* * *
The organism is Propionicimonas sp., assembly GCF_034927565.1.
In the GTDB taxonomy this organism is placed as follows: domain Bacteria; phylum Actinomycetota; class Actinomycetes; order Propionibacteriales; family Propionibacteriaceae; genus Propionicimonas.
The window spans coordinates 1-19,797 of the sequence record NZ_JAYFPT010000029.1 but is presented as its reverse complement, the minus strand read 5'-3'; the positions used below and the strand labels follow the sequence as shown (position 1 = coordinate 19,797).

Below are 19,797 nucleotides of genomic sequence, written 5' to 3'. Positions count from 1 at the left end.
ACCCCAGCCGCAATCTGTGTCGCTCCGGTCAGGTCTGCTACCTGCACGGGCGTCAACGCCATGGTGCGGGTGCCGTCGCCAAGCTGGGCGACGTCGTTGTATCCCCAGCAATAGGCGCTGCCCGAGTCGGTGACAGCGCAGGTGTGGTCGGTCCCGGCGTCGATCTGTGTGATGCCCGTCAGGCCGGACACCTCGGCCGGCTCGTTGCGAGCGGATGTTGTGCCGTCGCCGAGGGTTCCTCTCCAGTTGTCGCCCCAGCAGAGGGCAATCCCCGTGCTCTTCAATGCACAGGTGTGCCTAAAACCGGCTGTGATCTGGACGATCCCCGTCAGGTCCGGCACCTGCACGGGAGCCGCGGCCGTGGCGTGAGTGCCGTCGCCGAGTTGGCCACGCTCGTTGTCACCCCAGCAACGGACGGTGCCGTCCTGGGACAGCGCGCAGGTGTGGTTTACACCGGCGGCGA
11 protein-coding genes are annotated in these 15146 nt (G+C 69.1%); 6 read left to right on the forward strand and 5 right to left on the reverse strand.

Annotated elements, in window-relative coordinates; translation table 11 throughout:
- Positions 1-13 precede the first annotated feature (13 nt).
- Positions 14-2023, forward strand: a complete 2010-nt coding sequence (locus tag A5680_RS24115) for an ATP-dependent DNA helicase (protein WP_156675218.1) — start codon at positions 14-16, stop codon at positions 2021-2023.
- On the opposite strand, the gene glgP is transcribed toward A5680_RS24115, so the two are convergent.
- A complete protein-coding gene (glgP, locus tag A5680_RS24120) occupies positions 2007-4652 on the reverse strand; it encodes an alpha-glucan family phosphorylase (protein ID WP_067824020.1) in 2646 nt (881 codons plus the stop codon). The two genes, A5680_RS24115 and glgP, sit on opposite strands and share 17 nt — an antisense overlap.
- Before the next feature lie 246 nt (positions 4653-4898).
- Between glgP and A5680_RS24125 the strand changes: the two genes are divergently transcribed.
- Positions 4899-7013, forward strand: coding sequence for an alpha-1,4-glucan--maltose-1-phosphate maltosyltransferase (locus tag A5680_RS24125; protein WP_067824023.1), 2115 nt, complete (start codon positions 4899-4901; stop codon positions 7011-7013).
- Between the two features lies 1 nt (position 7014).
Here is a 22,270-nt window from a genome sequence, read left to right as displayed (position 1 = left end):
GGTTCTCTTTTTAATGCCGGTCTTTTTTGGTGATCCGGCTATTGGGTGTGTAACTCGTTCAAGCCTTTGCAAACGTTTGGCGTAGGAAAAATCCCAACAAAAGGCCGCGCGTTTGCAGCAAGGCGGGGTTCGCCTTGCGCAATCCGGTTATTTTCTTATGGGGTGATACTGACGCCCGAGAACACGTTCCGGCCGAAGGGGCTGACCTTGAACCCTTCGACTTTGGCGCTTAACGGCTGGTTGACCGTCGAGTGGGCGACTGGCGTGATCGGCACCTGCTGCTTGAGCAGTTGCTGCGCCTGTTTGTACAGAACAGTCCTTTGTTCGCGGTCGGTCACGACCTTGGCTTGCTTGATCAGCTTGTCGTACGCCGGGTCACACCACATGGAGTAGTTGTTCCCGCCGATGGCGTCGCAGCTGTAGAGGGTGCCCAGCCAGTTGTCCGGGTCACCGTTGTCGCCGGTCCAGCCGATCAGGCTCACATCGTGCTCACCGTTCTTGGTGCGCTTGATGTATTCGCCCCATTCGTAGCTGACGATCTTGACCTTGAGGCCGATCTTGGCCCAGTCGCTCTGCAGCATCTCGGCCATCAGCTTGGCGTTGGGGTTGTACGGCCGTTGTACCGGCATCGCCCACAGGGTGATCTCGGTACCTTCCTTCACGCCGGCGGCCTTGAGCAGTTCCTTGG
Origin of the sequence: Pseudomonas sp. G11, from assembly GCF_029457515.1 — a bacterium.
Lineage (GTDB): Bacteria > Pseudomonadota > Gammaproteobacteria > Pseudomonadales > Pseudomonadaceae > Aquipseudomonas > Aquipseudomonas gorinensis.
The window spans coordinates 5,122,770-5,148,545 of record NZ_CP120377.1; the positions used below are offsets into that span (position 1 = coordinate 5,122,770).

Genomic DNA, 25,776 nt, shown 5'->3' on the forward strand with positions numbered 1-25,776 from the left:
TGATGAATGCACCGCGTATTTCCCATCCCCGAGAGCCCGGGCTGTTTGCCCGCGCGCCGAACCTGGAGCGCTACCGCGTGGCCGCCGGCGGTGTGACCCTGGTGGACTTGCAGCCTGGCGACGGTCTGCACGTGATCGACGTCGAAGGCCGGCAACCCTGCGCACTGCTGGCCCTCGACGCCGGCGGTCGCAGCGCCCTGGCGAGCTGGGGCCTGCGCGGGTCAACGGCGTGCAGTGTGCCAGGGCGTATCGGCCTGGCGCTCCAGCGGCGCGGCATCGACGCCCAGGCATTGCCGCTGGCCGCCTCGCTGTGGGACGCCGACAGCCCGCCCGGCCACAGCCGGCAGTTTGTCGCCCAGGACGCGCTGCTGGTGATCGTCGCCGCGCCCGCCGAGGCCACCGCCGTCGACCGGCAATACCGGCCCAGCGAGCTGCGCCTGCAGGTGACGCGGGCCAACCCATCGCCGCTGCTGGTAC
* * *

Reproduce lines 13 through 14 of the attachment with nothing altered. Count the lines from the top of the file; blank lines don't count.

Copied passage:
- Between glgP and A5680_RS24125 the strand changes: the two genes are divergently transcribed.
- Positions 4899-7013, forward strand: coding sequence for an alpha-1,4-glucan--maltose-1-phosphate maltosyltransferase (locus tag A5680_RS24125; protein WP_067824023.1), 2115 nt, complete (start codon positions 4899-4901; stop codon positions 7011-7013).